Local lockdown is likely to remain in place as long as it is needed and cases continue to rise.
There is no set level of infection that triggers this in a particular place, but if it posts more than 40 coronavirus cases per 100,000 people, it is likely that extra restrictions will be considered.
Leeds City Council said restrictions would be continually monitored and reviewed and additional measures could be brought in the coming weeks if required.
Leeds City Council Leader Judith Blake said: “Building on Leeds' sense of community spirit, I’d appeal to everyone to follow these rules, consider the impact your actions could have on others and take your share of the responsibility for protecting our city.”
Did university students play a part in Leeds lockdown?
It doesn’t appear that students are being sent home at this time in Leeds and a testing centre had already been set up at Leeds University open to all students and all residents.
Victoria Eaton, Leeds' director of public health, said the city had "very strong arrangements in place" to deal with the pandemic.
Ms Eaton said: “As well as the work within campuses we have been working really closely in the areas where students live and socialise.
"The challenges are around household and social cases but we’ve been working with universities, police colleagues, community groups and student members around that.
"It remains a real challenge around higher education.
"On the ground in Leeds we have very strong arrangements in place.”
But Leeds City Council's chief executive Tom Riordan said students should bring a "sense of responsibility" to the city as Leeds 'warmly welcomes' those who will study from across the country and beyond.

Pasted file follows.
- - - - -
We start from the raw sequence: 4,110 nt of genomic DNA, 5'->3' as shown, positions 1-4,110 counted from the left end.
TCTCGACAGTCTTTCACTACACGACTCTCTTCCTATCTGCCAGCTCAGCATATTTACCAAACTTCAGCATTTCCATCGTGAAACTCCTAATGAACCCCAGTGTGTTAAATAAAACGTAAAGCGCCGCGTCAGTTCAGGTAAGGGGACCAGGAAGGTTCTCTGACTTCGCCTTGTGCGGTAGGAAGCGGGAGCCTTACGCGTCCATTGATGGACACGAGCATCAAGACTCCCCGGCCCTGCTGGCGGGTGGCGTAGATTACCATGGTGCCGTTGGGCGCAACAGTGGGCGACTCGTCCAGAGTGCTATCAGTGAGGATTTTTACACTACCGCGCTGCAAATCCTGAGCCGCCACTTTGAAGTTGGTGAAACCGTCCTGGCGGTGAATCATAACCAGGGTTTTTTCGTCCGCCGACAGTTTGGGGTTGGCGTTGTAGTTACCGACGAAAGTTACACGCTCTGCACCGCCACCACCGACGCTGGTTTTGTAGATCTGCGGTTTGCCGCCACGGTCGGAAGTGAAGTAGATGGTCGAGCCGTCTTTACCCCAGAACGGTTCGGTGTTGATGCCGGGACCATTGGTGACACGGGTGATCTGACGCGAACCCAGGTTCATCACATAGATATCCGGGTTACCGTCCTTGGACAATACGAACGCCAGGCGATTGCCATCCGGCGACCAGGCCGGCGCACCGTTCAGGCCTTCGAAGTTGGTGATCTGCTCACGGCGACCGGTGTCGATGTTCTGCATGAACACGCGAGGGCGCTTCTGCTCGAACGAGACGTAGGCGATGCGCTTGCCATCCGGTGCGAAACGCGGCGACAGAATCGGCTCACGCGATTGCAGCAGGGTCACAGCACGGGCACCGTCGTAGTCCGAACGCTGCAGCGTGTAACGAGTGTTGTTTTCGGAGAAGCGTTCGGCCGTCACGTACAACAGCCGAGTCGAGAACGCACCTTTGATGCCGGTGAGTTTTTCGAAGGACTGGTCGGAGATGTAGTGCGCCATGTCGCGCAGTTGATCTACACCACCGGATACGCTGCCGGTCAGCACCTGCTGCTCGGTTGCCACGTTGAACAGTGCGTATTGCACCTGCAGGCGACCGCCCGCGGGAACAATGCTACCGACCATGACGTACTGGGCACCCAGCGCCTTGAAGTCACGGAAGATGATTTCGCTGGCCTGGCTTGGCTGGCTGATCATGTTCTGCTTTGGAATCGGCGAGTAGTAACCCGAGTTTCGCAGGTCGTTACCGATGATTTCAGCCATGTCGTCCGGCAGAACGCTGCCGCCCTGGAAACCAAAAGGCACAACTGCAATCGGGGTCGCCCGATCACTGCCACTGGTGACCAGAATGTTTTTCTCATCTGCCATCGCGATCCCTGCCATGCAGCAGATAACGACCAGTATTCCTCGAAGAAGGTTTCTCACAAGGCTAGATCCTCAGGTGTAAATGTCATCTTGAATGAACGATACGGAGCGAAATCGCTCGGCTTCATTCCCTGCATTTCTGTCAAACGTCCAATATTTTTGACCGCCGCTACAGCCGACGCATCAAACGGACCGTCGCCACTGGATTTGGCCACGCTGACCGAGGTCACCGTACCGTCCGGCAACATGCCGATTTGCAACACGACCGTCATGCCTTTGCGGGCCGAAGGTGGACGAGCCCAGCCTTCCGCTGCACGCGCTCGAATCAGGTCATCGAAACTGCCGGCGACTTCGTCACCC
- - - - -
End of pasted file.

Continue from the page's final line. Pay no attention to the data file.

He said: "I guess we need everybody to do what we’re asking and I have an 18-year-old in my house and I know the challenges of being a student and wanting to make friends and people wanting to enjoy the start of university life.
"We warmly welcome the students to the city, but we also ask that those students bring a sense of responsibility to the city as well.
"It may be that they aren’t at as great a risk of older people if it spreads, but the way universities have organised themselves, they’ve got zoned areas, deep cleans, bubbles and cohorts of students doing online learning where it makes sense.
"We need them to keep that in place and form social bubbles which restrict the movement of the virus between them.
“Using the app as well is a big thing we need students to do.
"We need the students to be good citizens of Leeds as well as really enjoying their university careers and we do have sympathy for them while still asking them to do the things we need them to do.”
Is Leeds alone in lockdown?
Government ministers announced a tightening of rules last week in response to “major increases” in cases of the virus, with Merseyside, Warrington, Halton and Lancashire – excluding Blackpool and Greater Manchester – escalated to “areas of intervention”.
Earlier this week on Tuesday, parts of Bradford, Kirklees, Calderdale, were also banned from socialising with other people outside of their own households or support bubble in private homes and gardens.